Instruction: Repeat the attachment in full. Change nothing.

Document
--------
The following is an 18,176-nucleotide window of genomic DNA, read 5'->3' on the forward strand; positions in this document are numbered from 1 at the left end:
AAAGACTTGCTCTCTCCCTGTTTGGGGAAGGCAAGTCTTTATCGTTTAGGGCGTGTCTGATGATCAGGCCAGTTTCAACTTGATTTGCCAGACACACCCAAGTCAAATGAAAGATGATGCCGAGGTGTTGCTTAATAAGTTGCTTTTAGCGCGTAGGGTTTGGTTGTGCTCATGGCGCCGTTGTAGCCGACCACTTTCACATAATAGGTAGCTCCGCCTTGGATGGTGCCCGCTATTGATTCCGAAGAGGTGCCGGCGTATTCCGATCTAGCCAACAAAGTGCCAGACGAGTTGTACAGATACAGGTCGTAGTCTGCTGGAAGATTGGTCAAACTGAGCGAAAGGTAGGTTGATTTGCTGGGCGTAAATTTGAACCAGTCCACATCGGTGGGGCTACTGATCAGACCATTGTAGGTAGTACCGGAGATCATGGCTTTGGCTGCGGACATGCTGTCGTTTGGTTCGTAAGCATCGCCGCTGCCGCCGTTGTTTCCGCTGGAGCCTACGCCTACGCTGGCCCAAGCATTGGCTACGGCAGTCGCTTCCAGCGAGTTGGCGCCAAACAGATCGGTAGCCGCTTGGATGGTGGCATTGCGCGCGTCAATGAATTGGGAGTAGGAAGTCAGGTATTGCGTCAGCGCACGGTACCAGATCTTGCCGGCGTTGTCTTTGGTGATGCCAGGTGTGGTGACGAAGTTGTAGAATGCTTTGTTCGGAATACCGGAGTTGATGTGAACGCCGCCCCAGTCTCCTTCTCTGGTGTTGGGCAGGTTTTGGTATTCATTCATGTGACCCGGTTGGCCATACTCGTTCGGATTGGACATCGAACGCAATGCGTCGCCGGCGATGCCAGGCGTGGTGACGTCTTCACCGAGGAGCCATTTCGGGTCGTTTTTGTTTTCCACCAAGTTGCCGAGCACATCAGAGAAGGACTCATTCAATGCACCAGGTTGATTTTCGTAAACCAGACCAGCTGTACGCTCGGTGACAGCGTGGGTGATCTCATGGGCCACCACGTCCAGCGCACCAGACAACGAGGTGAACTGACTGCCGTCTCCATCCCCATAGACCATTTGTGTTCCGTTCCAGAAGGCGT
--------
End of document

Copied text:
The following is an 18,176-nucleotide window of genomic DNA, read 5'->3' on the forward strand; positions in this document are numbered from 1 at the left end:
AAAGACTTGCTCTCTCCCTGTTTGGGGAAGGCAAGTCTTTATCGTTTAGGGCGTGTCTGATGATCAGGCCAGTTTCAACTTGATTTGCCAGACACACCCAAGTCAAATGAAAGATGATGCCGAGGTGTTGCTTAATAAGTTGCTTTTAGCGCGTAGGGTTTGGTTGTGCTCATGGCGCCGTTGTAGCCGACCACTTTCACATAATAGGTAGCTCCGCCTTGGATGGTGCCCGCTATTGATTCCGAAGAGGTGCCGGCGTATTCCGATCTAGCCAACAAAGTGCCAGACGAGTTGTACAGATACAGGTCGTAGTCTGCTGGAAGATTGGTCAAACTGAGCGAAAGGTAGGTTGATTTGCTGGGCGTAAATTTGAACCAGTCCACATCGGTGGGGCTACTGATCAGACCATTGTAGGTAGTACCGGAGATCATGGCTTTGGCTGCGGACATGCTGTCGTTTGGTTCGTAAGCATCGCCGCTGCCGCCGTTGTTTCCGCTGGAGCCTACGCCTACGCTGGCCCAAGCATTGGCTACGGCAGTCGCTTCCAGCGAGTTGGCGCCAAACAGATCGGTAGCCGCTTGGATGGTGGCATTGCGCGCGTCAATGAATTGGGAGTAGGAAGTCAGGTATTGCGTCAGCGCACGGTACCAGATCTTGCCGGCGTTGTCTTTGGTGATGCCAGGTGTGGTGACGAAGTTGTAGAATGCTTTGTTCGGAATACCGGAGTTGATGTGAACGCCGCCCCAGTCTCCTTCTCTGGTGTTGGGCAGGTTTTGGTATTCATTCATGTGACCCGGTTGGCCATACTCGTTCGGATTGGACATCGAACGCAATGCGTCGCCGGCGATGCCAGGCGTGGTGACGTCTTCACCGAGGAGCCATTTCGGGTCGTTTTTGTTTTCCACCAAGTTGCCGAGCACATCAGAGAAGGACTCATTCAATGCACCAGGTTGATTTTCGTAAACCAGACCAGCTGTACGCTCGGTGACAGCGTGGGTGATCTCATGGGCCACCACGTCCAGCGCACCAGACAACGAGGTGAACTGACTGCCGTCTCCATCCCCATAGACCATTTGTGTTCCGTTCCAGAAGGCGT